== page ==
What is a biomechanical assessment, and how can it help you?
Are you experiencing pain in your lower limbs? Sometimes it can be tricky to know the root cause of aches and twinges. And without knowing the cause, it can be even trickier to find the appropriate treatment.
If you have unexplained foot pain, ankle pain, knee pain, or even back pain, you could benefit from a biomechanical assessment. But what do these assessments entail?
What is a biomechanics assessment?
Podiatric biomechanics is the study of the lower limbs and looks at the structure, alignment, and function of the feet and legs. Biomechanical assessments investigate a patient’s lower limb function.
Have you ever noticed the development of pain in the lower limbs with no discernible cause? It could stem from the way you stand, walk, or run. Any abnormalities mean the body has to compensate for the anomalies, putting muscles, ligaments, joints, and tendons under strain. What’s more, repetitive daily motions, such as walking can impact more than just the feet. It can place strain on your legs, pelvis, and spine, too, causing discomfort in your ankles, knees, and back.
A biomechanical podiatrist will look closely for any abnormalities and compensations that may be causing pain or discomfort in any of these areas.
By working out what may be causing the issue, your podiatrist will then be able to recommend the best course of treatment.
What happens during a biomechanical assessment?
A biomechanical analysis usually entails several observations and examinations. The appointment will usually take up to 45 minutes, so it’s important to make sure you can be at the clinic for that length of time.
During an assessment at City Foot Health, our podiatrists will:
- Carefully observe and measure your range of motion through the joints in the lower limbs.
- Test your muscle strength.
- Examine your Foot Posture Index (FPI) to explore your standing posture.
- Look at your foot and lower limb flexibility.
- Look for any misalignments in the feet, legs, pelvis and shoulders.
- Explore forces and pressure on your feet.
We will also assess the way you stand and walk, taking into consideration your footwear and lifestyle in general. We recommend that you bring along a couple of pairs of shoes that you wear regularly so we can get an accurate picture of the foot support you have on a daily basis.
As part of the biomechanical assessment, we use video gait analysis to obtain the most accurate diagnosis of the way you walk and run. This is achieved by recording your range of motion on a treadmill or across the floor, while you perform different walking paces. We’ll assess how you run, too.
The analysis enables us to detect the contact and flight times of your normal gait cycle and diagnose some of the most complex gait abnormalities. Abnormal gait can be caused by injury or illness but may also be due to a range of genetic factors or abnormalities in the feet and legs. It’s important to know the root of the gait abnormality so we can take action to reduce your pain or discomfort.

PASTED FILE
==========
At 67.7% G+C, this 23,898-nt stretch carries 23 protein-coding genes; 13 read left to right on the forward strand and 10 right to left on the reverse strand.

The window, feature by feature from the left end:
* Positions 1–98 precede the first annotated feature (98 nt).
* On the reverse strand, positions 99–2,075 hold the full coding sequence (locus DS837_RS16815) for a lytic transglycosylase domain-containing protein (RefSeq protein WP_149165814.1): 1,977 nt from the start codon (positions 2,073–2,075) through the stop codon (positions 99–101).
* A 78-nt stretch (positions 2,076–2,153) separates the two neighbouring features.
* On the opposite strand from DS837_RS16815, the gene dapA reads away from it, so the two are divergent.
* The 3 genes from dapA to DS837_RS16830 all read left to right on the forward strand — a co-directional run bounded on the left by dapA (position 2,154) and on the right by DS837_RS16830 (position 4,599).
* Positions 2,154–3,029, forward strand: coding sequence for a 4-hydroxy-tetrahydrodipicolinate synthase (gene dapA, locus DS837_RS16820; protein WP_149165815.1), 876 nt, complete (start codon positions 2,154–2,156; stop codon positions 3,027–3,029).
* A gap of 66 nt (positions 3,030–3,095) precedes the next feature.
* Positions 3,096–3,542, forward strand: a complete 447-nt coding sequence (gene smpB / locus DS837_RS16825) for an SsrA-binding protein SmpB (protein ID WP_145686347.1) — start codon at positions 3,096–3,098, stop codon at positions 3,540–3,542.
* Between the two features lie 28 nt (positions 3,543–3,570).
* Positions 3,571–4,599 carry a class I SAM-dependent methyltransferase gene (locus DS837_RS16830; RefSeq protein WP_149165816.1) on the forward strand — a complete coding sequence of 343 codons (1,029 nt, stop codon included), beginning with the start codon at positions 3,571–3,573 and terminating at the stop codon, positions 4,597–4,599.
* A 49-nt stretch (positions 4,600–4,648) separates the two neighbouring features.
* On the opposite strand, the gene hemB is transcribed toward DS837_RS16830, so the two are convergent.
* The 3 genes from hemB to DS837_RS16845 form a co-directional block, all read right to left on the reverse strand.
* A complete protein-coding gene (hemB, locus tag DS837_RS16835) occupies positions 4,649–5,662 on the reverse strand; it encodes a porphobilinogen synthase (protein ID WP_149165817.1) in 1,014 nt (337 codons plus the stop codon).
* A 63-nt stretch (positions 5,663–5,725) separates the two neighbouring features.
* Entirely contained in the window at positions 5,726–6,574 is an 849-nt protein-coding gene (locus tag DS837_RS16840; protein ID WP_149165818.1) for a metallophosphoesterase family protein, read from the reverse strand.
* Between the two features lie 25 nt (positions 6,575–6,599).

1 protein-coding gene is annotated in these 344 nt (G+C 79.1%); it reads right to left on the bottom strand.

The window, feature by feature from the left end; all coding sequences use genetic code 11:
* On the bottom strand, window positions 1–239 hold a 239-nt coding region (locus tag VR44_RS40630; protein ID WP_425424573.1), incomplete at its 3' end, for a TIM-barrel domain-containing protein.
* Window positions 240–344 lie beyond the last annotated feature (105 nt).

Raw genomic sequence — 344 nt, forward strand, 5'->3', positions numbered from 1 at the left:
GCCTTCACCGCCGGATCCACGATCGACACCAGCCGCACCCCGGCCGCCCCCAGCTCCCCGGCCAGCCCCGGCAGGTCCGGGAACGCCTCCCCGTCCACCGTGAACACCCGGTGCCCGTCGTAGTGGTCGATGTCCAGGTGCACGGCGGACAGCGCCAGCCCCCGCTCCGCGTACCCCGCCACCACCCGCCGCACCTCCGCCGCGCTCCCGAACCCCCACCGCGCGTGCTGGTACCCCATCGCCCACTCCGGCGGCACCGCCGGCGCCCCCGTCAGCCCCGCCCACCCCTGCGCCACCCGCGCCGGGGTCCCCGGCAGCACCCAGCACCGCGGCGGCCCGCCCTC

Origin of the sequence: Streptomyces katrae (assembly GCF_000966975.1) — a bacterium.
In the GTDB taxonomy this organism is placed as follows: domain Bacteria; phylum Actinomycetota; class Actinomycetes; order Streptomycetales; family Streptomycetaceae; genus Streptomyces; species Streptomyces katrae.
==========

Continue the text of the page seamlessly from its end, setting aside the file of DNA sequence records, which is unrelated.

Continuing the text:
Once we have identified the causes of your problems, we can develop a tailor-made treatment plan to improve your symptoms. This may involve one or more of the following:
- Exercises to stretch or strengthen the muscles in your feet and legs.
- Orthoses – these are specially made devices for you to wear inside your shoe. They help control, realign or cushion the abnormalities.
What are orthoses?
Foot orthoses (or orthotics), are specially designed shoe inserts that help support the feet and improve foot posture. They fit comfortably into your shoes and are a pain-free solution for improving the way your feet function.
We may prescribe orthotics to help with an array of biomechanical foot disorders, including high arches, pronation (flat feet), bunions, arch pain, Morton’s neuromas and Plantar Fasciitis (heel pain).
The aim of orthotics is to correct dysfunctional biomechanics. By doing so, they can:
- Reduce pain
- Provide support and better positioning to the lower limb
- Prevent or stop the development of foot deformity
- Relieve pressure on specific areas of the foot
- Improve overall biomechanical function
- Improve alignment of the lower limb
- Reduce lower limb torsion and stress
For example, orthotics can help with structural conditions such as forefoot varus and rear foot varus. In both cases, misalignment can lead to ankle strain. However, orthotic devices, such as forefoot or heel wedges can help realign the joints, reducing the need for compensation.
Why do I need an assessment?
A biomechanical assessment is the best way to identify the cause of lower limb pain. Getting an assessment early on can help prevent your symptoms from worsening.
You may also wish to see a biomechanical podiatrist if you’d like to explore your walking pattern to ensure you’re not putting excess strain on certain joints or muscles. This can help reduce the chance of pain and discomfort developing in the future.